Virtual clothesline project brings awareness to abuse

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The annual Clothesline Project will take place virtually during the week of Oct. 19.

TEHYA TOURNIER

Each year, the UNI Women and Gender Studies program hosts The Clothesline Project due to October being National Domestic Violence Awareness month. The Clothesline Project invites everyone to come together in support of raising awareness for violence against women, the LGBTQ+ community and other marginalized groups.

Students and the community were asked to submit their t-shirt designs during the week prior to the event. A video of the messages on the shirts will be released on the day of Bearing Witness that is open for anyone to view beginning Monday, Oct. 12.

The Clothesline Project originated in Hyannis, MA in 1990.  A member of the Women’s Cape Cod Defense Agenda learned that while 58,000 soldiers were killed in the Vietnam War, 51,000 women were killed by men who claimed to have loved them. The numbers shook these women and motivated them to create a movement in order to make their voices heard and shed light on the issue of violence against women.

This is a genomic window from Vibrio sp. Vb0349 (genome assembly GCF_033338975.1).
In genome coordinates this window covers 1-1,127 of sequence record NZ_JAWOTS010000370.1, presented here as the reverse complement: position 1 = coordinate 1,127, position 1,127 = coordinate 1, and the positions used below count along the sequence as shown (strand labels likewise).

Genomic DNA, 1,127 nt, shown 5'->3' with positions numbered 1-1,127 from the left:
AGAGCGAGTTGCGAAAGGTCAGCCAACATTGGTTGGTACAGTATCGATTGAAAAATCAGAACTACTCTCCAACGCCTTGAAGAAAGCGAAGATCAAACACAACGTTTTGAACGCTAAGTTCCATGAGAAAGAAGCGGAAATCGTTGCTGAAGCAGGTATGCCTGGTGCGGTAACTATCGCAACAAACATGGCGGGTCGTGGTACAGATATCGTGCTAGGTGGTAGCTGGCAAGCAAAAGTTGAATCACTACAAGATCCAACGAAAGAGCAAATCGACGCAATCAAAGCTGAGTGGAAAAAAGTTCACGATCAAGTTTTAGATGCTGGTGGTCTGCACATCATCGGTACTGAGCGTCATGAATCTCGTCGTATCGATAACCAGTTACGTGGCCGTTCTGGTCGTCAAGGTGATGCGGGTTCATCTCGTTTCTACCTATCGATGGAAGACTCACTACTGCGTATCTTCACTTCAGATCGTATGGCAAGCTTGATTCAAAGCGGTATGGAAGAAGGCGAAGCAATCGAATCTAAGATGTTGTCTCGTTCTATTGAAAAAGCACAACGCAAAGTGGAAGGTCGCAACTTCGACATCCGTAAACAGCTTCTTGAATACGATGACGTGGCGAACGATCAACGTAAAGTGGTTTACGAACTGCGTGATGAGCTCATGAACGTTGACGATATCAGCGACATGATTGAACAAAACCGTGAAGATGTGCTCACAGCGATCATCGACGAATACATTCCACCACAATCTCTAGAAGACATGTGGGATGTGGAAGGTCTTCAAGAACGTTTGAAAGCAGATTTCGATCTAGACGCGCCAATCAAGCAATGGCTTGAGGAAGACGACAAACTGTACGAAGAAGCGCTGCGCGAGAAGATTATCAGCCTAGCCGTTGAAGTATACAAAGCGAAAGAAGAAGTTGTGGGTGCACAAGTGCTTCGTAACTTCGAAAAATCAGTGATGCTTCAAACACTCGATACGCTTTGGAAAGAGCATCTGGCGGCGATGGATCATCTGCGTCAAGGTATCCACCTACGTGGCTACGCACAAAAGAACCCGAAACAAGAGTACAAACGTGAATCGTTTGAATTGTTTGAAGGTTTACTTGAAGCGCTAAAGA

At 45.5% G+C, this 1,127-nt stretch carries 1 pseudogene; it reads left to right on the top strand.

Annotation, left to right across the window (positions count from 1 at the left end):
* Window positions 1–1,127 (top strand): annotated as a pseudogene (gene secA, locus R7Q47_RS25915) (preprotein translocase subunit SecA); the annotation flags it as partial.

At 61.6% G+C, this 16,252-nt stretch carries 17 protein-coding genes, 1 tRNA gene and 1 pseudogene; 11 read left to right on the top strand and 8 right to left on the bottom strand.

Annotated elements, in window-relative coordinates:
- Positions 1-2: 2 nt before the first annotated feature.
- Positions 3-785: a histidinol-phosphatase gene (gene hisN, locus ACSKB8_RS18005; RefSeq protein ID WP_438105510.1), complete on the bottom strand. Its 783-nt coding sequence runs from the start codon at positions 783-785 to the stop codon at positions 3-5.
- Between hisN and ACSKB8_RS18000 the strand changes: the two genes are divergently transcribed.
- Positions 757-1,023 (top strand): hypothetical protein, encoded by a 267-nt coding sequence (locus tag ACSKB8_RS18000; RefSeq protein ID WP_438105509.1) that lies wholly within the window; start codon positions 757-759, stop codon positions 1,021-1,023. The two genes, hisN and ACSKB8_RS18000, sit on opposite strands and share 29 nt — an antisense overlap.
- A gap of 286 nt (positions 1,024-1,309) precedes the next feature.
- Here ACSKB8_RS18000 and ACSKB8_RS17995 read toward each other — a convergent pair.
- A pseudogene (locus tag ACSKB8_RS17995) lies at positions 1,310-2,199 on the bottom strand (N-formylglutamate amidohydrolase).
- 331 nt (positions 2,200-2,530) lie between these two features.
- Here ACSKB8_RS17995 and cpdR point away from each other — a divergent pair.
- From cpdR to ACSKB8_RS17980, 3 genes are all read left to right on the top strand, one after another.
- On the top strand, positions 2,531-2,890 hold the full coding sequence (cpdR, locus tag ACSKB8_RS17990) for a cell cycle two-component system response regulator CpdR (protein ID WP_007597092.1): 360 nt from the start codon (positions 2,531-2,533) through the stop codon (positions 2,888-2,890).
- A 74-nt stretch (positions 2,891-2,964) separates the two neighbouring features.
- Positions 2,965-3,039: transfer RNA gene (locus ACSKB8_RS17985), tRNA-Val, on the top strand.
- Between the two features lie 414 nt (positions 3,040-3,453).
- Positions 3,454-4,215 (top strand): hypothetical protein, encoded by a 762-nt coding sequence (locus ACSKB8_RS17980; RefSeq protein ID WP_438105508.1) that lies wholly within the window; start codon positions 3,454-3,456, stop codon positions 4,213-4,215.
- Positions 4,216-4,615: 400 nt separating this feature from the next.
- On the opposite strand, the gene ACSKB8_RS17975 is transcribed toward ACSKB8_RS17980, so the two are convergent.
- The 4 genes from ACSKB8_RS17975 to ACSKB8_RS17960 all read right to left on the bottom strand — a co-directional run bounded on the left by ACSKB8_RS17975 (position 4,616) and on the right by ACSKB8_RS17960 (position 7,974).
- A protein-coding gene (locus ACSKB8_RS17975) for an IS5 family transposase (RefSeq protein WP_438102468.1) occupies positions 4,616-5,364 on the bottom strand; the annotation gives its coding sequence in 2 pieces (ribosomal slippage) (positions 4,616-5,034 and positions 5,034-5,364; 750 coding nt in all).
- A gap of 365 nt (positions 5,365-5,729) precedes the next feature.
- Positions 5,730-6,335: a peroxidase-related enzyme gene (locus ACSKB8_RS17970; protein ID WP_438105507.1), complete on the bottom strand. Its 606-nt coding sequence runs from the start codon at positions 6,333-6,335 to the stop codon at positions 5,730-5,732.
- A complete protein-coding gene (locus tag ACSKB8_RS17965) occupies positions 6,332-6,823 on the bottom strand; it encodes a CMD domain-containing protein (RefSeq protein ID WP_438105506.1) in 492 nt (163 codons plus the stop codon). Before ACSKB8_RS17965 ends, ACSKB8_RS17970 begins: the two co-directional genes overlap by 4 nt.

Usually students, faculty and the community are welcomed to participate in the event and decorate a t-shirt to be hung in front of Maucker Union to share their thoughts, feelings, supportive messages or their stories of assault first hand or otherwise. Due to COVID-19 the event has gone virtual for the first time in its nine-year history at UNI.

Melody Kosobucki, program organizer, says although the event will look different this year, she is still looking forward to it and seeing everyone’s messages and support.

“Just to take a moment to read the words that these survivors have written, so when you’re actually holding the shirt and the words, that a survivor held and wrote their message, that’s really powerful.”

One in three women and one in four men have experienced some form of physical violence by an intimate partner, according to the National Coalition Against Domestic Violence. Kosobucki states this event is important because statistics of violence are rising everyday, especially while being in the middle of a pandemic. 

“It is even more important now to have some awareness of this issue, said Kosobucki. “I am looking forward to pushing for violence to be addressed more properly and efficiently.”

Kosobucki says for any survivors of abuse seeing the virtual t-shirt video or hearing about this event, they are heard and seen.

“We believe them and their story, and even if it is not their time to come forward and talk about their story, just know our hearts go out to you and we believe you.”